Hurt Me and I Hurt You

Sometimes we need to cut people off in our lives just to keep our sanity, our self-esteem intact, and our lives happy and fulfilling.

We all may have toxic people in our lives.  Sometimes these toxic people are close and personal and sometimes it may be some outside of our close network but still in our lives.  So the toxic person at work is easy to deal with because we can ignore them and at the very least we know we don't have to take them home with us.  They should take the least out of us emotionally, though that is not always the case.  We know we have to deal with them on a professional level but you definitely don't have to deal with them outside of that.  

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Then there is the person in the drive through.  They have an attitude with you for no apparent reason. One person makes you feel responsible for their hurt and now here you are pulling off out the drive through and yelling at the person that accidentally cut you off.  Then when you get to work someone don’t smile at you or say good morning and you internalize that.  Then you scoff at the next person for some minor transgression.  This blog addresses those who want to understand how this cycle gets created and what you can do to stop the cycle with you.  

You are human and you have feelings and when our feelings are hurt you tend to do one or more of these things: you strike out, you cutoff, you cut out, or you internalize.  When you strike out you hurt someone either knowingly or unknowingly and usually not the person that hurt you, projected anger or misdirected anger.  It is hard because toxic people can actually rub off on you, if you are not careful.  As you know people closest to you tend to hurt you the most with the slightest of transgressions or sometimes people hurt you with the most serious transgressions as well; therefore, this blog is primarily for those people who are normally in your close knit circle.

When someone strikes out at another person it is usually a result of some hurt or perceived hurt.  It may be unresolved internal pain and they have adopted a negative coping mechanism.  It is a very destructive way of coping.  Many tend to strike out when they have not learned how to effectively communicate their needs, wants, or problems to another person.  Usually the person they are striking out at is not the source of the problem or hurt. It is important when dealing with individuals who strike out that you do not give them too much attention.  The last thing you want to do is internalize their behavior.  You often see this scenario with domestic violence.  The abuser hits the other person.  The abuser says, “See what you made me do”.  The person being hit says, “I should not have made them angry.”  “It’s my fault that I upset them.” The person who hits is the one who strikes out at others.  The person being hit is internalizing the other person’s behaviors. If you are a person who strikes out at others when there is little provocation then you should seek professional help.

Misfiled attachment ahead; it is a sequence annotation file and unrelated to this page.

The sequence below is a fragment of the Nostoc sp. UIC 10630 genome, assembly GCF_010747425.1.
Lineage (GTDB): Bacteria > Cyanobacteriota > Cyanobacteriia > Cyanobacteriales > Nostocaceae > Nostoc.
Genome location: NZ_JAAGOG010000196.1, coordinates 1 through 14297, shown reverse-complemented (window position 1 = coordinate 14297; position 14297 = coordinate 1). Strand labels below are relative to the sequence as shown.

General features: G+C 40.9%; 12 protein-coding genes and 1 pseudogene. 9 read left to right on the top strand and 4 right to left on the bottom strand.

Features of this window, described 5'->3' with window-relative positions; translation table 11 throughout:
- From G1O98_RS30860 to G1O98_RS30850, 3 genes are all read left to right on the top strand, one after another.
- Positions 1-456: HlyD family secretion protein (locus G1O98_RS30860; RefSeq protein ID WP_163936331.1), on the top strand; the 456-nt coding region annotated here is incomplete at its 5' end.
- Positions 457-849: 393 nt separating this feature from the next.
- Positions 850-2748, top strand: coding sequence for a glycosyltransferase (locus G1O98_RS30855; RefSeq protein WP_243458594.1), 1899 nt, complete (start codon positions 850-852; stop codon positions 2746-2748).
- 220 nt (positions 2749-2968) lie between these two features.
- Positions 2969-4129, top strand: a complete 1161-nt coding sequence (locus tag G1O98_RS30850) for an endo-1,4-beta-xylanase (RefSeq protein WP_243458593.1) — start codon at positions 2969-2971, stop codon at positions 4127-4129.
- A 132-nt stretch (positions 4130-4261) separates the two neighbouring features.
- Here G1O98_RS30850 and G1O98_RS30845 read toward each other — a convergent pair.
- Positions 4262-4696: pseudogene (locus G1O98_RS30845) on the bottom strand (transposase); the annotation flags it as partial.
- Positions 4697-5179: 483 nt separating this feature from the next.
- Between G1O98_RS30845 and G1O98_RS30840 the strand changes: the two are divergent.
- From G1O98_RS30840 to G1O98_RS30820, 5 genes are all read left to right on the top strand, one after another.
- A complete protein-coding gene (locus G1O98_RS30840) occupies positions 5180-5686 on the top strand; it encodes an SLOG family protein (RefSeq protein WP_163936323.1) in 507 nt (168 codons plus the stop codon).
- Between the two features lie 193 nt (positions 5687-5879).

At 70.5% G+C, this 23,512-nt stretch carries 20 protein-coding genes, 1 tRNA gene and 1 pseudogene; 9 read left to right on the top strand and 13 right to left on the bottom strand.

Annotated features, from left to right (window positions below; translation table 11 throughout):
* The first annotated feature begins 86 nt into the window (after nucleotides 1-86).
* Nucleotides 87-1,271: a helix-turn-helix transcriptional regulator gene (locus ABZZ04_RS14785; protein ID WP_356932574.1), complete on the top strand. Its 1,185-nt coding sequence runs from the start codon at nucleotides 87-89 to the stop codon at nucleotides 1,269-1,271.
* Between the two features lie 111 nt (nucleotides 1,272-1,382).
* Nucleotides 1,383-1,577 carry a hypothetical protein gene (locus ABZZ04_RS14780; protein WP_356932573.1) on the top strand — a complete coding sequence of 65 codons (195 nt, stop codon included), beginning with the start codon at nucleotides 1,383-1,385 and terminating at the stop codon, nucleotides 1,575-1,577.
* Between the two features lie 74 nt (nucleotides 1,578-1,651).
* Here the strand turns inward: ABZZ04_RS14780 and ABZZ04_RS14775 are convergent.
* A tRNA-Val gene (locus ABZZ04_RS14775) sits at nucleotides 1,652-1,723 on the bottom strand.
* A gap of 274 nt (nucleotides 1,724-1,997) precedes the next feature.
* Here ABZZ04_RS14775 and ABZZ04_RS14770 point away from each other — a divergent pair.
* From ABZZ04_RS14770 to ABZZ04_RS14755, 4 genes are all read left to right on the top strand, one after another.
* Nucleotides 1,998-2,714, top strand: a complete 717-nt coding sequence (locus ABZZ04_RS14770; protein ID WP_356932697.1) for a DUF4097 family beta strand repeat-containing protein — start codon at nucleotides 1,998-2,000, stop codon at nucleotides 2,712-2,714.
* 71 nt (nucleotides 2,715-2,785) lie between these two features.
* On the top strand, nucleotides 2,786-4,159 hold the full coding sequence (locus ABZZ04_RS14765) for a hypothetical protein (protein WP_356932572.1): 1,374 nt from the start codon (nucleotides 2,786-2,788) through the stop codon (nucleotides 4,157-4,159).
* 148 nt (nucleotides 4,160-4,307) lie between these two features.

Then there is internalization which is probably the more destructive to the emotional psyche than striking out.  People who strike out never think they are the problem but people who internalize always think they are the problem.  When you internalize it is you attacking you, blaming you, and shaming yourself.   Internalization is a non-productive coping mechanism. It is self-destructive.  It is a way of not dealing with the problem at all and making yourself the problem.  This is where depression comes from, suicide, drug use, promiscuity, self-loathing, and self-hatred comes from.  If someone is making you feel this way then you must cut them off until you are able to deal with the problem.

Internalization is often how toxic people become toxic they have no way to express their own hurts except through their general contempt for life, i.e. people in general.  When you internalize their hurt you become them. If you find that you are a person that often internalizes the behaviors of others then you should seek professional help.  This is not meant to sound facetious; it is dangerous emotionally to constantly internalize the behaviors of others. Just as those who strike out often perceive a hurt, those who internalize often perceive someone is doing something to them or because of them. The perception does not have to be accurate.

When you cutoff you decide you will not deal with the person emotionally.  This means any dealings with that person becomes superficial, phony, distant, eventually non-existent.  You see the person at the family event and you may speak and give them a phony hug or barely a kiss on the check.  You stay as far away from them as possible to avoid conflict or you avoid talking to them for fear of touching on an unwanted subject.

When you cutout, which usually comes from a deep hurt, you no longer deal with that person at all.  You try to act like they never existed.  You are even willing to skip the family event if it means this person will be there.

True Scenario: